UNEP launches new online system to view and study the world's marine protected areas
UNEP World Conservation Monitoring Centre in Cambridge, UK
8 June 2009, Cambridge – At a time when the world's oceans are facing unprecedented pressures from human impacts in the marine environment, a new decision-making tool is being launched to provide the most current and relevant information about marine and coastal biodiversity and its protection status.
This marine protected areas tool ( www.wdpa-marine.org), created by the United Nations Environment Programme's World Conservation Monitoring Centre (UNEP-WCMC) with the International Union for the Conservation of Nature (IUCN), is part of the recently redeveloped World Database on Protected Areas (WDPA) – the authoritative and most globally comprehensive list of marine and terrestrial protected areas.
"Marine protected areas are critical to the future of the oceans and they will ensure that the ecosystem services on which millions of people around the world rely for their livelihoods and existence will be maintained," explained Kristian Teleki, Head of the One Ocean Programme and Director of the International Coral Reef Action Network (ICRAN) at UNEP-WCMC.
"Without Marine Protected Areas and the efforts of governments, conservation organisations and communities around the world to manage and conserve the marine environment, the future of the oceans and the diversity of life contained within them will be jeopardized."
Marine protected areas (MPAs) are locations which receive protection because of their environmental, scenic or socio-economic value. Although some countries have marine protected areas, these vary considerably in size and designation from country to country, depending on national needs and priorities, and on differences in legislative, institutional and financial support.
MPAs cover different marine and coastal environments from shallow coastal waters to the deepest sea, from polar oceans to tropical seas and often span national boundaries. When combined with other conservation measures such as spatial planning and ecosystem-based management, these areas can be very effective.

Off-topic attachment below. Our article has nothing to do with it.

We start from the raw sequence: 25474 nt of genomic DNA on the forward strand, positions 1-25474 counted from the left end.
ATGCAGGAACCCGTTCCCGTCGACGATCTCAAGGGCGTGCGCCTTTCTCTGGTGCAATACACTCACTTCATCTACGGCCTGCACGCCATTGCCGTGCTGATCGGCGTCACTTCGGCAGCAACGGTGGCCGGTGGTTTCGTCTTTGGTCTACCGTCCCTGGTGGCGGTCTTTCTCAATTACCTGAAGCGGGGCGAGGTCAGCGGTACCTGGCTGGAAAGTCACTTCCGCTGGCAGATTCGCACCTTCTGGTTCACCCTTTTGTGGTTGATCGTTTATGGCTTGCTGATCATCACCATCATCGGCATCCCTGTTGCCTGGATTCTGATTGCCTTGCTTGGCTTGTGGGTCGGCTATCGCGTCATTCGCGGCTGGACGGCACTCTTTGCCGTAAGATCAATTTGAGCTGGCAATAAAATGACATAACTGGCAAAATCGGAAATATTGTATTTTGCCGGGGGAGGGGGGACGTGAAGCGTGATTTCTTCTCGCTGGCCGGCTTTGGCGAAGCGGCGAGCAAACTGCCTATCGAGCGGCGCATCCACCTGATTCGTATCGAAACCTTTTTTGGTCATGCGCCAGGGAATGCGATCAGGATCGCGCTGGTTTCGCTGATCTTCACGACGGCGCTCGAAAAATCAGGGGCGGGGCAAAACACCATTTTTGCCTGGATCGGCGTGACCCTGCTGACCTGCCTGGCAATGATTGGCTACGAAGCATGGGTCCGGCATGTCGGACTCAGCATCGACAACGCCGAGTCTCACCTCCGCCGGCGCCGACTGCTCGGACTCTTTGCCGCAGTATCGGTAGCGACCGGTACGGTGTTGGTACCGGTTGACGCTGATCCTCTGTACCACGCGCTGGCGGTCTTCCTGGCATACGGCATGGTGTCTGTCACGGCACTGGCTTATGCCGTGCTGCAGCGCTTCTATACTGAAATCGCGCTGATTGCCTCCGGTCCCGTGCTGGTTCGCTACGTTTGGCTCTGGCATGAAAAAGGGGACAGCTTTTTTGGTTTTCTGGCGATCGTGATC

Achim Steiner, UN Under-Secretary General and Executive Director of the UN Environment Programme (UNEP), said: "Currently somewhere around 12 per cent of the land is held in protected areas, but less than one per cent of the marine environment has been given such status - so this needs to change, and to change fast too. It is our hope that the WDPA-Marine will help nations redress this imbalance and that in the next decade we will have achieved significant progress in protecting the seas through MPAs."
The WDPA-Marine serves as the data source for the marine protected area layer of Google Ocean through UNEP-WCMC's partnership with IUCN and the marine theme of IUCN's World Commission on Protected Areas (WCPA).
"Obtaining and promoting accurate information on marine protected areas is a top priority. I am therefore delighted on World Oceans Day that we are launching WDPA – Marine as another critical tool alongside Protect Planet Ocean and Google Ocean to show the world how much of our seas are protected," said Dan Laffoley, Chair of IUCN's WCPA – Marine. "These new innovative approaches show everyone the urgent need for governments and all of us to radically scale up MPA networks as well as the ambition and effectiveness by which we manage marine resources."
As one of the foremost repositories of information on marine protected areas, WDPA-Marine is intended to help managers and decision makers to better understand the nature of the marine environment where human activity is regulated or restricted in order to maintain the integrity and biodiversity of the ecosystem. It is the culmination of contributions from many governments, regional partnerships, NGOs, and academicians who have participated greatly in the development and improved quality and quantity of MPA data over the past decades.